Craig Cmehil (a technology / community evangelist at SAP) describes this better than I ever could in his blog post titled How I Got SAP to Open Their Doors and Start an Epidemic! In it, he walks through in detail how his relationship with NewsGator evolved from introduction to evaluation to negotiation to development to deployment. Craig – thanks for the shoutout, support, and enthusiasm – you are an example of the customer that every company dreams about working with.
I’ve been an unabashed Obama supporter for a while. I’m glad he’s going to be our next president and am optimistic about his leadership. I’ve been enjoying listening to some of the punditry ricocheting around about his coming administration now that I don’t have to listen (or – in my case – try to ignore) the endless analysis about the campaign. A few requests on my part have come to mind as I start to synthesize what I’m hearing. Of course, I’m not so arrogant to believe that President-elect Obama – or for that matter – anyone in the administration – will care about my specific requests, but since this is my blog afterall I thought I’d toss my thoughts out into the wild.
1. Appoint Some High Profile Republicans to Your Cabinet. I believe we need to eliminate the extreme partisan divide that exists in the US today. The best way to start to do that is from the top – if President Obama makes it clear that he has no interest in perpetuating the "partisan politics as usual" dynamic, we actually have a chance to start to change it. The biggest, loudest way to send this message would be to get the absolute smartest and most capable people in the cabinet, regardless of their party affiliation.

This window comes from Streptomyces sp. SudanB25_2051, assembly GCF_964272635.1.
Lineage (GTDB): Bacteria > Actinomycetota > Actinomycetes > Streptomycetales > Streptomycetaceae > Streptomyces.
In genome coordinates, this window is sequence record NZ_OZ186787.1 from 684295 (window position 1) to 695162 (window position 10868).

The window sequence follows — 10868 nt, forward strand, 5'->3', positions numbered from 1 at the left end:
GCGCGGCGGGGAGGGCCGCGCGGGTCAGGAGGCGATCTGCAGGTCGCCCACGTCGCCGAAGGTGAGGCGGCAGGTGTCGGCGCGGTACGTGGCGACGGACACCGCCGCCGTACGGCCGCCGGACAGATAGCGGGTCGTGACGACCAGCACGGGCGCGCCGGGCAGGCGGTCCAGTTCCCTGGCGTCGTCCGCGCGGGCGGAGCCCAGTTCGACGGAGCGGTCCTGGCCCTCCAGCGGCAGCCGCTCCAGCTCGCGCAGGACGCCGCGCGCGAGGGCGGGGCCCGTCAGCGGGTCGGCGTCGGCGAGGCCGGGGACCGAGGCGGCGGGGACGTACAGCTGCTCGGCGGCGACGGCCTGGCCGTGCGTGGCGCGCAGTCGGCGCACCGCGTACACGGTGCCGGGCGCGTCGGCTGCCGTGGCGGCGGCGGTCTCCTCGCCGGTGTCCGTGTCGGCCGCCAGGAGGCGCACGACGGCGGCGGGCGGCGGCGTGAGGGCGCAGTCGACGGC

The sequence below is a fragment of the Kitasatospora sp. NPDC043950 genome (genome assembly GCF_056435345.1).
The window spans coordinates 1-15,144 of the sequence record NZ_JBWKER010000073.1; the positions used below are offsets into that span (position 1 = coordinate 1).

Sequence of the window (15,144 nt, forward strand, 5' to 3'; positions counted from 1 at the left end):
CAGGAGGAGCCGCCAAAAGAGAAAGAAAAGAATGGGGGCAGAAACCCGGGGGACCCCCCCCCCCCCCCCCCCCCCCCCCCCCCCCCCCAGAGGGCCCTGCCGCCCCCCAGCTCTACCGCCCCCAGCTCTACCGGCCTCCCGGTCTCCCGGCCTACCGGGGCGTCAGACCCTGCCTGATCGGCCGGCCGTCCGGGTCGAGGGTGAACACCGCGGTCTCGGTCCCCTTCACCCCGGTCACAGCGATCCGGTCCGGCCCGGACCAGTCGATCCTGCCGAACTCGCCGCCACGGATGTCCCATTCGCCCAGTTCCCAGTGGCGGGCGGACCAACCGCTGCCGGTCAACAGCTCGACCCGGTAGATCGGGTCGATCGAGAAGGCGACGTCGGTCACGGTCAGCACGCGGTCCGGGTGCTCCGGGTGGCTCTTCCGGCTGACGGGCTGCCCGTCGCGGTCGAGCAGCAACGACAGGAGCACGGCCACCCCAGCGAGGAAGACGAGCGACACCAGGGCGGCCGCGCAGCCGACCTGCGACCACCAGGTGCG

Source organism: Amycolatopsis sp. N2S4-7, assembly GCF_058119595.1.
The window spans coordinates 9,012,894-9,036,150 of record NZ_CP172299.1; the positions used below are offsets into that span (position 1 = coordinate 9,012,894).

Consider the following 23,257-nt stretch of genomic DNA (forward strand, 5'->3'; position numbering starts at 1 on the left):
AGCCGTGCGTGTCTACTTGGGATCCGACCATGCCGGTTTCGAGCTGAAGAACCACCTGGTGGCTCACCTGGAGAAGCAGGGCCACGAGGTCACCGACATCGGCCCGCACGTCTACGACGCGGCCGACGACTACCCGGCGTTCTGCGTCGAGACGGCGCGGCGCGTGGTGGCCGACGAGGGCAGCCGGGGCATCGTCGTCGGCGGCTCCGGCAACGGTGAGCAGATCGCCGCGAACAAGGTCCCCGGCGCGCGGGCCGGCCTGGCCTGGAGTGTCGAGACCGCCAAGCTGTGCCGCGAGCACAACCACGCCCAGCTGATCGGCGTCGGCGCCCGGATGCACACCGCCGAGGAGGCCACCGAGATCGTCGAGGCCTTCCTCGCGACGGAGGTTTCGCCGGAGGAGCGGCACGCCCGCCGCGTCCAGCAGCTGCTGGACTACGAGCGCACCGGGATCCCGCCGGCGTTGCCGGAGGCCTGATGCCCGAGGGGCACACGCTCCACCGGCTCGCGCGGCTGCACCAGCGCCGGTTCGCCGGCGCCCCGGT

2. Veto The First Pork Laden Bill. I continue to be baffled by the dynamics around Pork in Congress. I want my politicians to become vegetarians and reject Pork. TARP is such a disgusting example of this – as far as I can tell, the only major difference between the TARP bill that failed the House and the one that came back from the Senate and passed was the addition of a bunch of Pork. Disgusting. When the first bill hits Obama’s desk that has one key issue in it that is covered with Pork, he should Veto it. He should then get on TV and explain the bill in clear English to the American population. He should describe the single issue in the bill, and then list the Pork – state by state, Congressman by Congressman. He should then insist that Congress revisit the bill, take all the Pork out, and send it back to him for approval.
3. Continue Being Confident But Not Certain: Amy and I had a great brunch in Chicago over the weekend with a bunch of folks from Wellesley. The guest of honor was Madeleine Albright (Wellesley ’59) who was the US Secretary of State from 1997 to 2001. Secretary Albright was amazing and it was so humbling to get to spend some time with her. When asked what advice she’d give Obama, she said two things. First – "listen". Second – "be confident, but not certain." She described Bush as a president who has been too "certain" – he’s "certain that he is correct on all issues and then never listens." In contrast, she wants a president who is "confident" yet willing to listen, learn, and adjust his point of view based on the data presented. That resonated with me – being confident but willing to listen is a key tenant of a great leader in my book.
Now – go download Zynga’s Live Poker on your iPhone and play a hand or two. If you made it through this blog post, you deserve a break.